Rajesh Khanna’s career was experiencing a weird halt in the early 1970s. For a few years, he had been a superstar, but the younger stars of the moment were catching up. His distinctive style had run its course, and despite the fact that he was a capable actor, he was primarily cast in singing and dancing roles at the time. He needed something that would highlight his craft without the trappings of usual filminess at the time. Khanna arrived in Basu Bhattacharya’s Avishkaar at that time. The film, which starred Sharmila Tagore, who had previously given excellent performances in a variety of genres, tackled urban loneliness and relationships in a way that is still heartbreaking almost five decades later.
The sad death of khwab aur khwahish (dreams and ambitions) when someone is caught in the cycle of monotony is discussed in the opening scene of Avishkaar. That monotony is equated in the Basu Bhattacharya film with marriage, the kind where the simple presence of the other person in the room causes a violent argument. The relationship, which began with the promise of love, has now devolved into a battle of wits. Basu explores urban marriage relationships in Avishkaar, where the formerly inviting ‘Ghar Amar Mansi Ka’ has become a stage. As the audience leaves, Amar, portrayed by Rajesh Khanna, and Mansi, played by Sharmila Tagore, put on small plays of togetherness for their friends, and their passionate act shifts gears and turns into wrath.
rajesh khanna is a rajesh khanna is a A shot from the film Avishkaar with Rajesh Khanna.
Avishkaar is one of those delicate films in which Basu relies on his performers’ restraint. While Khanna and Tagore were superstars at the time, he strips them of their glamour and positions the camera directly in front of their faces, allowing viewers to witness the depravity of their relationship. There is no saving grace here; no one is the archetypal ‘bad husband’ or’sacrificing wife,’ but the relationship’s suffocation, exacerbated by the dense smoke of cigarettes, prevents you from breathing as you watch their marriage go through another tumultuous battle.
Avishkaar takes place over the course of one night, which also happens to be Amar and Mansi’s wedding anniversary. They’re in the midst of a major brawl, the kind where they’ve lost track of how it all began. Amar and Mansi are both fighting for a way out of their relationship, and the only thing standing in their way is their baby. We see flashbacks that introduce us to their connection over the course of the two-hour film. Their love for one other looked unconditional during their courtship days, the rebellion that had them fighting against the world, and the first wedding anniversary where they simply walked the streets of the city in a taxi with another couple.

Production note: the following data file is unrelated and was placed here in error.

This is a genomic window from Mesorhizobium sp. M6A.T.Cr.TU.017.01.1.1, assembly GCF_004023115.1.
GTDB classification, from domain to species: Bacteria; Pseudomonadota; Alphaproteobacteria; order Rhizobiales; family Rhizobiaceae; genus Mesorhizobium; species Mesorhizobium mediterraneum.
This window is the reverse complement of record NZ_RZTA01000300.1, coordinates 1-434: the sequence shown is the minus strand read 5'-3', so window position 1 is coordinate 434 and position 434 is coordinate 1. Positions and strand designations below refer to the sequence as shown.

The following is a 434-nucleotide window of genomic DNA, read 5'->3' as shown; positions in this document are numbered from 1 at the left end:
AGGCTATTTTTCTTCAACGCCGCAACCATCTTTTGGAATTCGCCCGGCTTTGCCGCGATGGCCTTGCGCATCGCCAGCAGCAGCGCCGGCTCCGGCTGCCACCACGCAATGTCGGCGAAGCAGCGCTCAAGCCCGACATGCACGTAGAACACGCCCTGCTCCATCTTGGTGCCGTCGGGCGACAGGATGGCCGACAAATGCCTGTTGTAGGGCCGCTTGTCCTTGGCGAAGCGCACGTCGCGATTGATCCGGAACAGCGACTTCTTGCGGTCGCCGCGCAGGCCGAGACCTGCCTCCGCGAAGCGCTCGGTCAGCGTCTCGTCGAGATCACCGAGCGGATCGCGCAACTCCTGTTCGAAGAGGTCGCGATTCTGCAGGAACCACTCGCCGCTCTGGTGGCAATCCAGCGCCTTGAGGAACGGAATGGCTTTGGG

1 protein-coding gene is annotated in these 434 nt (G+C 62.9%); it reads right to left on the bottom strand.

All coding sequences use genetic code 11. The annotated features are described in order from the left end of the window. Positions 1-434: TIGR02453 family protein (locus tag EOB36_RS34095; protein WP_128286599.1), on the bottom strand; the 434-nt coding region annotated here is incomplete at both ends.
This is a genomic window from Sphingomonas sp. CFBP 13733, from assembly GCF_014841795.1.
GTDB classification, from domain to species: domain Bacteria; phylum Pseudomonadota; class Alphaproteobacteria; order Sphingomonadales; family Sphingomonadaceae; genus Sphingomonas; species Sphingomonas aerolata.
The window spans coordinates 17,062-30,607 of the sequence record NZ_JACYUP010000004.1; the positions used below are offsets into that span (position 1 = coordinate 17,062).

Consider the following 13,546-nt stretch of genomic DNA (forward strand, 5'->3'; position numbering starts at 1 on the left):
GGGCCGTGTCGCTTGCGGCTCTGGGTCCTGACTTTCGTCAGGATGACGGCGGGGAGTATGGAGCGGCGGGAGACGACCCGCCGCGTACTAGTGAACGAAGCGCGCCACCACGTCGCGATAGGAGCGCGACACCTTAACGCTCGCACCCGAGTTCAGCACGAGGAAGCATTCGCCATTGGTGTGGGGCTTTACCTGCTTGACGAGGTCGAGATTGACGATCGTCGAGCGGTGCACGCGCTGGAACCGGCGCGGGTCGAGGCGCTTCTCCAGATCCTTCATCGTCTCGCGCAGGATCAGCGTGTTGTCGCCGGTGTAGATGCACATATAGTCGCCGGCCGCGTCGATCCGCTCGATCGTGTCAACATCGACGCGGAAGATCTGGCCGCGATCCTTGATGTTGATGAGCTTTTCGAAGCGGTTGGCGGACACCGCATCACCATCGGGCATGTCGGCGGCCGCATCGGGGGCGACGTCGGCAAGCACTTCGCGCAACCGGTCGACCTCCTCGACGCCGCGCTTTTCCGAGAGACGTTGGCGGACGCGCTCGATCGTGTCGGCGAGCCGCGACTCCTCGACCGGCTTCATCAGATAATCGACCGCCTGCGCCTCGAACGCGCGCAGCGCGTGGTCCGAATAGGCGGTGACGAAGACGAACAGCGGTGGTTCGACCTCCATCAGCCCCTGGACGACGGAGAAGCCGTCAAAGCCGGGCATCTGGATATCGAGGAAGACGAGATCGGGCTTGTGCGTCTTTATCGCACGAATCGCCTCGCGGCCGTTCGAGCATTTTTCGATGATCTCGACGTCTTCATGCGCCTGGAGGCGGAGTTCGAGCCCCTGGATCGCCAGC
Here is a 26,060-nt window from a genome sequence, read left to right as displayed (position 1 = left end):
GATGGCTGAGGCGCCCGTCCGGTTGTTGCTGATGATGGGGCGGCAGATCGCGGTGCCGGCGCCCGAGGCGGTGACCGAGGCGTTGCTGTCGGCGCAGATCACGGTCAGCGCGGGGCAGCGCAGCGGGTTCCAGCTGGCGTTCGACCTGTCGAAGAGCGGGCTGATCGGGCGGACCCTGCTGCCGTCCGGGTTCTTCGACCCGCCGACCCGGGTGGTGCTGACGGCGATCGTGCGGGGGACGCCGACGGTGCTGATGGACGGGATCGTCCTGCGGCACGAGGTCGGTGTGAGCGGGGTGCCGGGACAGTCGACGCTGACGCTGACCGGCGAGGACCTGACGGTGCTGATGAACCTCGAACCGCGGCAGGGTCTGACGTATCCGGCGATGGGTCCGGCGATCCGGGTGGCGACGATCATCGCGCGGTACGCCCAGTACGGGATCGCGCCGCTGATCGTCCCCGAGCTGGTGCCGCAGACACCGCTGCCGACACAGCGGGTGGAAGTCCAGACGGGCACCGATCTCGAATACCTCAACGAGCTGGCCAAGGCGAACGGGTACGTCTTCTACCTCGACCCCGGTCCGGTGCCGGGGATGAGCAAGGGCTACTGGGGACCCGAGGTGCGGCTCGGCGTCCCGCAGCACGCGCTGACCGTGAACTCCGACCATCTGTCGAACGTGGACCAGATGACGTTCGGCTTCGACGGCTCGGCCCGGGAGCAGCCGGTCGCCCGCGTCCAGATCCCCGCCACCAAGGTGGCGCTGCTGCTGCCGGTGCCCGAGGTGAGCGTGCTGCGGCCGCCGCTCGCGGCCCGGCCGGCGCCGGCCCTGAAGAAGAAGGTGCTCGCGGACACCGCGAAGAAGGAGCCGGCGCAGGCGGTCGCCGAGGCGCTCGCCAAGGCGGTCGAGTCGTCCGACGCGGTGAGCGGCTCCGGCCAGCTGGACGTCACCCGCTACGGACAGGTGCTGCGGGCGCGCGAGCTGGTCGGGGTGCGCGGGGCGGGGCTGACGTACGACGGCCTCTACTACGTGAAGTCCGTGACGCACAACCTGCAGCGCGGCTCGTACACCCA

Amar has played with the idea of cheating on his wife during the course of their marriage, and she has grown bored with simply being his cheerleader, but these are not the sources of their discord. Mansi informs Amar in one of the flashback sequences that generations of men have felt that they are the sun and that their wives’ lives revolve around them, and that Amar will eventually expect the same. Mansi becomes convinced in that moment, as if she is encouraging herself to believe in the romance after Amar rejects it. As we return to reality, we see Amar transform into the guy he claimed he’d never be, and Mansi become into the wife she never imagined herself to be.
avishkaar Avishkaar stars Sharmila Tagore and Rajesh Khanna.
Every age believes their relationship issues are unique, but watching Avishkaar in 2022 makes you feel that this could be the narrative of any couple, from any generation. Its eternal quality stems from its awareness of relationships that basically remain constant, with only the expression changing. Mansi describes the colour blue in the sky as a farce that everyone has merely accepted, similar to the farce of her own relationship with Amar, and it is her awareness of the truth that allows you to empathise with their story.
We’ve seen a lot of rom-coms in Hindi cinema, but looking at the harsh realities of a close relationship has always made us uneasy. Of course, it’s not romantic or aspirational, but it’s the bleakness of a troubled relationship that makes us question why Amar would fight all night while remembering their anniversary, and why Mansi would simply yield the next morning.